The US Court of Appeals for the District of Columbia Circuit ruled on Friday that the Trump administration must stop denying abortion care to undocumented minors in federal custody.
Beginning in 2017, the Trump administration directed shelters not to facilitate abortions for the undocumented immigrant children in their custody. In October 2017, the ACLU challenged the government’s policy that amounted to a “blanket abortion ban” on behalf of several undocumented minors in federal custody who were denied access to abortions. In March 2018, the US District Court for the District of Columbia granted a preliminary injunction that prohibited the government from interfering with the minors’ access to abortion.
Friday’s per curiam decision unanimously upheld the district court’s injunction. The three-judge panel held that:
Under binding Supreme Court precedent, a person has a constitutional right to terminate her pregnancy before fetal viability, and the government cannot unduly burden her decision. The government accepts the applicability of that settled framework to unaccompanied alien children in its custody. Those controlling principles dictate affirming the district court’s preliminary injunction against the government’s blanket denial of access to abortion for unaccompanied minors. We are unanimous in rejecting the government’s position that its denial of abortion access can be squared with Supreme Court precedent.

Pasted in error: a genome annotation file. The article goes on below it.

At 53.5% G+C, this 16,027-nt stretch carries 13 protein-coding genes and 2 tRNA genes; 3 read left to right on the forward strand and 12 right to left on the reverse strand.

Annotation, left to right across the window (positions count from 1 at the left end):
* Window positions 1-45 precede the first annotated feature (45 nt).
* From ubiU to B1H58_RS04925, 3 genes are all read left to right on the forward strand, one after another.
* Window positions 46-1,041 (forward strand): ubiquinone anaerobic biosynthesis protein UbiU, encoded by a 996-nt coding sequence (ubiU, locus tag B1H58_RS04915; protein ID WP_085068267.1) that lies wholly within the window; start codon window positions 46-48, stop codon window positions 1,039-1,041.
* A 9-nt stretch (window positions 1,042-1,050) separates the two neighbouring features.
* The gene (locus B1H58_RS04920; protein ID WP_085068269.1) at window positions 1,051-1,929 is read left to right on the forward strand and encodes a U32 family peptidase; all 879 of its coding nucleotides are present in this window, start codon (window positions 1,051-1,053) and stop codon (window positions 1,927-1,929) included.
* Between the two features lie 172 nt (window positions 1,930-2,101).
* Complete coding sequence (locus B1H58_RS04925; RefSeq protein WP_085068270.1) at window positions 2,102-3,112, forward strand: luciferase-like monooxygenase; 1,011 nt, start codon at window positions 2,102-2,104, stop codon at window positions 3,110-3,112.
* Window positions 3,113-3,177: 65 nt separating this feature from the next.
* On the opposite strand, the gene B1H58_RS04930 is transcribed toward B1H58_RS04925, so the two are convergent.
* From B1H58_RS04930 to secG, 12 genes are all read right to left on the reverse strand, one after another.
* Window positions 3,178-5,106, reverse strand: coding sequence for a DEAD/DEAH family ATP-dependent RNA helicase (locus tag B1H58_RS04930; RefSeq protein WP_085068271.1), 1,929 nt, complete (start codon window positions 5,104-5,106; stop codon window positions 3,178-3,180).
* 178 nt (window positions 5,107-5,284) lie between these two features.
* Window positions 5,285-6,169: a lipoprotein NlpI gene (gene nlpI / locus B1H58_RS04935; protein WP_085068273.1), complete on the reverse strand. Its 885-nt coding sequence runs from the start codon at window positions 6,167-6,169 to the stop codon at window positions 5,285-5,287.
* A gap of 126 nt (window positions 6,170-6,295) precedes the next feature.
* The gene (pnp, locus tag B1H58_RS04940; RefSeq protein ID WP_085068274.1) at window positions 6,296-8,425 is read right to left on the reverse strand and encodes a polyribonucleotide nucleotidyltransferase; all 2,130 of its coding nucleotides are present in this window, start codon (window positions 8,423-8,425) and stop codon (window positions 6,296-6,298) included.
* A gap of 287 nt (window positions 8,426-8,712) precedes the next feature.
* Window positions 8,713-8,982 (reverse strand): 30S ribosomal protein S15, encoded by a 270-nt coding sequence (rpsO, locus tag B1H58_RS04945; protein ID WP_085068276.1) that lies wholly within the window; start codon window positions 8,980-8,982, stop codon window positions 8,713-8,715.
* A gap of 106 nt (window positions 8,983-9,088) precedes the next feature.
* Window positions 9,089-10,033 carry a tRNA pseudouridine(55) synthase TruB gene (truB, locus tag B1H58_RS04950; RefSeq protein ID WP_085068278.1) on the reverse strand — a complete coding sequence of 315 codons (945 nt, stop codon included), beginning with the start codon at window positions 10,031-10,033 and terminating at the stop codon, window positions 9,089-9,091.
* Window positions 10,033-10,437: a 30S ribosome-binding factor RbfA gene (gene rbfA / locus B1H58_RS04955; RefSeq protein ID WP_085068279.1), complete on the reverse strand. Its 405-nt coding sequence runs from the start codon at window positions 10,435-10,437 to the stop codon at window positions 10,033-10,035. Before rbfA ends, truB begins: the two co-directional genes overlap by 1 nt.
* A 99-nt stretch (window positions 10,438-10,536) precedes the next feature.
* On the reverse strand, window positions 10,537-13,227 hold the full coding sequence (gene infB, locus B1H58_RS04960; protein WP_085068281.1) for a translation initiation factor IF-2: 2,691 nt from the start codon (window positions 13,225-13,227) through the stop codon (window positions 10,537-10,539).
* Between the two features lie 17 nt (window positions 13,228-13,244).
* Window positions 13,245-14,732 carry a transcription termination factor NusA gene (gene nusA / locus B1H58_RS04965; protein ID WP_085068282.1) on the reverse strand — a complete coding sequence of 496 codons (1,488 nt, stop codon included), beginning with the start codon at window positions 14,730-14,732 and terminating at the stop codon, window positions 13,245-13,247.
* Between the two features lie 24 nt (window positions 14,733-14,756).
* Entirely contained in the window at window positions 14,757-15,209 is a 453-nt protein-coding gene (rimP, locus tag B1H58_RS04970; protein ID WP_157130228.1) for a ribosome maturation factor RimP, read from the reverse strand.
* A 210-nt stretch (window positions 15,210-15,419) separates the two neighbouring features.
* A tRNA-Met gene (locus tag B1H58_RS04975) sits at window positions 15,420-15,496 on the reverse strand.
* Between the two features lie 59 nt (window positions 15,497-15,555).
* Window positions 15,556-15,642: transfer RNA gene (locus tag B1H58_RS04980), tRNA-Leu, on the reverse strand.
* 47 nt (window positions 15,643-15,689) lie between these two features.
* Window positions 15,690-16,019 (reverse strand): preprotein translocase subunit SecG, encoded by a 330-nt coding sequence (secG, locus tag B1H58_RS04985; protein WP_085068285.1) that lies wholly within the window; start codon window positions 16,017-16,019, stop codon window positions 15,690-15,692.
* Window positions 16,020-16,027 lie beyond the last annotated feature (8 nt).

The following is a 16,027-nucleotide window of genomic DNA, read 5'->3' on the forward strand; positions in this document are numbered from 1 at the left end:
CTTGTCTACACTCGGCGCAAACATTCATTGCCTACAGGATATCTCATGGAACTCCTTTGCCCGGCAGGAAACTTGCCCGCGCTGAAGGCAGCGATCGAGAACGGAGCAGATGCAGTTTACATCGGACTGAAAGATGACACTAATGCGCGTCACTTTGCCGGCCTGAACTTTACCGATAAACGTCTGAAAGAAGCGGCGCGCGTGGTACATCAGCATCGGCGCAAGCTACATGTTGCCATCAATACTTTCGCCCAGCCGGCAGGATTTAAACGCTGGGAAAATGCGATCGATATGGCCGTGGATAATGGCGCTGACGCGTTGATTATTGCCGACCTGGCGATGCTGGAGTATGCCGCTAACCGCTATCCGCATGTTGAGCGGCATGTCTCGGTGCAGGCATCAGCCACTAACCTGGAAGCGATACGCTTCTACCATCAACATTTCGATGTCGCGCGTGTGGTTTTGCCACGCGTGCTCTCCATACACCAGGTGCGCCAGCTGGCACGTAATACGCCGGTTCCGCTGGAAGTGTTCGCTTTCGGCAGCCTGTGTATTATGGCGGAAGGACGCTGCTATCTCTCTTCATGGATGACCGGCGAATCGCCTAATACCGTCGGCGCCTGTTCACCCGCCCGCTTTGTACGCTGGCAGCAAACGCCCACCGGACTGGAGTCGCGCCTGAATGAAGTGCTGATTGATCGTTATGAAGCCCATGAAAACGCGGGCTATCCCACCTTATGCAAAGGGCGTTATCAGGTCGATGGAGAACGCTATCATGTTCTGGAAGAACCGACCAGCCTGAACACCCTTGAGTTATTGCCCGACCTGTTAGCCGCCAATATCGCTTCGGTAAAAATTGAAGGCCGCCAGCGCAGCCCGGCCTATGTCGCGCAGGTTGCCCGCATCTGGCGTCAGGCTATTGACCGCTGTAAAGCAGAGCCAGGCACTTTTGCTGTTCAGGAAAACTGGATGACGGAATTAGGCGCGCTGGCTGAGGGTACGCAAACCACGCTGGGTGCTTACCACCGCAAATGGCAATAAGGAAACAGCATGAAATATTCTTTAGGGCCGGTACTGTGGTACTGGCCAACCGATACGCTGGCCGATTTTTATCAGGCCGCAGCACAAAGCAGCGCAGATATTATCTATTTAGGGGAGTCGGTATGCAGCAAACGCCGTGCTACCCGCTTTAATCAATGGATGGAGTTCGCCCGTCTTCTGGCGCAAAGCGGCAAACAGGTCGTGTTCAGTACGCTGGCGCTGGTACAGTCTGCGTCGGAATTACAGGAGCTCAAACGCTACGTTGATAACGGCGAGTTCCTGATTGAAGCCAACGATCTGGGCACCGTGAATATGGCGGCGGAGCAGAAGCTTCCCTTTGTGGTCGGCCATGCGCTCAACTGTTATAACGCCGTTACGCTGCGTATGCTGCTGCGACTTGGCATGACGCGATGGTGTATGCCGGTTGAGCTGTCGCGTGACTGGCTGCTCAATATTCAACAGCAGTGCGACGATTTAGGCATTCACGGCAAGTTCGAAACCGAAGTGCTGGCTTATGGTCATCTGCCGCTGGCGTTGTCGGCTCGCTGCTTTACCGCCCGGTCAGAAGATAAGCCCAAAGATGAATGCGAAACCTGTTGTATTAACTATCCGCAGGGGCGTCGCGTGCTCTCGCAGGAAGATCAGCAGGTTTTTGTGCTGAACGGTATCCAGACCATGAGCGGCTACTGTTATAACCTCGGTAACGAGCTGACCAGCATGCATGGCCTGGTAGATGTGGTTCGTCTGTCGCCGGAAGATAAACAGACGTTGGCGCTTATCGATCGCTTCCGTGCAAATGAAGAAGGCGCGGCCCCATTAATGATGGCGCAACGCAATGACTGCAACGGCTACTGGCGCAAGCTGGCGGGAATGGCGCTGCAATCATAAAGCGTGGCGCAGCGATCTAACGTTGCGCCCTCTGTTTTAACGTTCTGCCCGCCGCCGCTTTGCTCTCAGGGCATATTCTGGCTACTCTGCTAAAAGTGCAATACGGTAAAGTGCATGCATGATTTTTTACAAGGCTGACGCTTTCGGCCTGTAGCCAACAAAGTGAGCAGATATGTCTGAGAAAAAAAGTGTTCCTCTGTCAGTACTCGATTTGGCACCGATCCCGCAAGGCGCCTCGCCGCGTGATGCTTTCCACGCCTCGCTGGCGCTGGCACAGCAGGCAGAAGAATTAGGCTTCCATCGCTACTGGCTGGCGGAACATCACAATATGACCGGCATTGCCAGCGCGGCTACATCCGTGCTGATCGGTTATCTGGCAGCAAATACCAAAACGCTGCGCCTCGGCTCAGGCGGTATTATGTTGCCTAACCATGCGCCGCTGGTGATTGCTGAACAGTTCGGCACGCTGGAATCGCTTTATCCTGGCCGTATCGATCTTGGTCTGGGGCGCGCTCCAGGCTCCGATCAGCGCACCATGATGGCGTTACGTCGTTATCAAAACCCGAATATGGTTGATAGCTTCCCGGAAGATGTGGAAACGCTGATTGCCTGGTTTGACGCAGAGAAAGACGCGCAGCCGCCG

While the appeals court upheld the injunction in primary part, it vacated and remanded a portion of it that bars disclosure to parents and others of an unaccompanied minor’s pregnancies and abortion decisions. The court concluded that the district court must provide a further explanation to aid appellate review of this aspect of the injunction.